perceptions over love

Is this how most of the happy endings work, or happy beginnings – in matters of love? When our loved one’s actions align with our perceptions only then can we find happiness in them? Then what can you do when you can no longer make your loved ones happy ?

You are not happy because of me. You are happy because you got what you want from me.

When I loved you I wanted to bring you all the happiness this world could bring. And I learned on the way, that most of the things I could bring would never make you happy unless those things are what you perceive as something love should only bring.

As a child I learned to bring happiness to you with marks, titles and a list of victories so that you could take pride in me in public. Only then I, as a love, could make you happy.

As a family when my success brings you happiness, I don’t think you are happy for me. More than that, you are happy because I brought success to your home. And now you can look at other homes and call your one greater. You love that feeling.

As a lover you were happy when I did only what you thought one should do in love, and said what you thought one should say in love. Instead of being me, I acted only the way you wanted me to act. I made you were very happy very easily. I could make you this happy even without love, by just playing with your perception. Only if I loved your perceptions more, instead of you, I could make you the happiest – in love.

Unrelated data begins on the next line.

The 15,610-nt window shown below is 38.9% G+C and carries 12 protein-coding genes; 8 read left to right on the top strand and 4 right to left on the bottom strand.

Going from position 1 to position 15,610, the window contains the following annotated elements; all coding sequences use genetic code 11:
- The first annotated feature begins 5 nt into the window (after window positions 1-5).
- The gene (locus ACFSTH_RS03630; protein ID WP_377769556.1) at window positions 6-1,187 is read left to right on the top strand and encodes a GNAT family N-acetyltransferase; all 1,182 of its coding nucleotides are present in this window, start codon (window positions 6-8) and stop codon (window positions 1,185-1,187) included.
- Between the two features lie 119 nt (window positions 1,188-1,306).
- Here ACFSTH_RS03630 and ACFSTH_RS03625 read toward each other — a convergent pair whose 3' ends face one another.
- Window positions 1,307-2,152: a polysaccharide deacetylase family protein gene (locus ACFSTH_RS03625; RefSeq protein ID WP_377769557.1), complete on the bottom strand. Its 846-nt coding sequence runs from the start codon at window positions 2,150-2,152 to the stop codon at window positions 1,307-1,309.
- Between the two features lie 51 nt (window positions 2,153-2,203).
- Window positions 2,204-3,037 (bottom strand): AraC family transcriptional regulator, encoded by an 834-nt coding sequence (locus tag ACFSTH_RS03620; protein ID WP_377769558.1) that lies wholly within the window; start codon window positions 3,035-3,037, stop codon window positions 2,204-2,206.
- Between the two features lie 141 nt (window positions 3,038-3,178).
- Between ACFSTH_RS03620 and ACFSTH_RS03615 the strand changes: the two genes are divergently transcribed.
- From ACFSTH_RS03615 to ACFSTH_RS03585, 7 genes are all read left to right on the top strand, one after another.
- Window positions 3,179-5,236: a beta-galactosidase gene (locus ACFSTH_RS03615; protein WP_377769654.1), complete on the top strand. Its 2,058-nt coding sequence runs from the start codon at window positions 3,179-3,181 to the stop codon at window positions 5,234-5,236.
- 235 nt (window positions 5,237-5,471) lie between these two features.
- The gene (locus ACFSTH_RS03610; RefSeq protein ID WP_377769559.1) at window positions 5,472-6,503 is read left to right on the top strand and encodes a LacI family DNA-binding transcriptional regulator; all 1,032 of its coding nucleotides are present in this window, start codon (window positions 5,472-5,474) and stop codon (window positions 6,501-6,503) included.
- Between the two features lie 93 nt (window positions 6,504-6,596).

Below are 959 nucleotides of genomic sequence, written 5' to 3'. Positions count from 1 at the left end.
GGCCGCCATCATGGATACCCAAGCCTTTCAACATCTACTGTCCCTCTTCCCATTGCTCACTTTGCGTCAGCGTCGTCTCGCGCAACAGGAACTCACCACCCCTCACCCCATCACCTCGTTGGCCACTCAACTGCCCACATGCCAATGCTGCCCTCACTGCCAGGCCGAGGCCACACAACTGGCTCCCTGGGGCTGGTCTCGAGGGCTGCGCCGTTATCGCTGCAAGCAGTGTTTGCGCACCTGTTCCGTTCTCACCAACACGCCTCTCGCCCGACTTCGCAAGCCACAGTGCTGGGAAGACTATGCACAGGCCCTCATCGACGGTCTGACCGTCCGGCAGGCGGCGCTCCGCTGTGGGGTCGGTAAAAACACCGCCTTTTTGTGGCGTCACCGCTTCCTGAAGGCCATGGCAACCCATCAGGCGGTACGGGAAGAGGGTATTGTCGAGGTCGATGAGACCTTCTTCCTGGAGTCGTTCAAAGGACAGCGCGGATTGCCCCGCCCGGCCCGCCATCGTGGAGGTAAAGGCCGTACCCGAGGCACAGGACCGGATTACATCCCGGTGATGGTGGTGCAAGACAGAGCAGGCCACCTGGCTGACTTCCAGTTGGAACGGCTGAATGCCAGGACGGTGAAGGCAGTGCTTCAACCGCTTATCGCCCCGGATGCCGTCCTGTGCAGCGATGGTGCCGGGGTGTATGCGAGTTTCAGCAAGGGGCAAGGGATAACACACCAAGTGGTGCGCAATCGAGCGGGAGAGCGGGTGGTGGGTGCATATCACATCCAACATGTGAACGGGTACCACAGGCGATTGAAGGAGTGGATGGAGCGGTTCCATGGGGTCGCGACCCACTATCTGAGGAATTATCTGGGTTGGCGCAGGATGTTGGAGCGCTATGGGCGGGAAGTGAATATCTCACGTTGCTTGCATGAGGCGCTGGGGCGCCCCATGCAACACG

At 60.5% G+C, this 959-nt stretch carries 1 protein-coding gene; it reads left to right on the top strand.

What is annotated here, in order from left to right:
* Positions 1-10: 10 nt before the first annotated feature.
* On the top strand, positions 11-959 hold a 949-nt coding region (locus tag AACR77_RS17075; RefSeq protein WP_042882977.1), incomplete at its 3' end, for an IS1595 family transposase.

As a friend you were happy having me because you thought I agreed with your perceptions and that made you love me more.

As a stranger you loved me when I said something you thought I should say, or I looked the way you want me to look like, or I acted the way you want me to act like. Isn’t that how we fall in love with strangers when they seem to align with our perceptions, even if momentarily?

In middle of all these, do we ever love? I think we do. But our love is overshadowed by our perceptions. Instead of loving, we are rather busy perceiving love in our narrowed down corner of individual poor perceiving skills.

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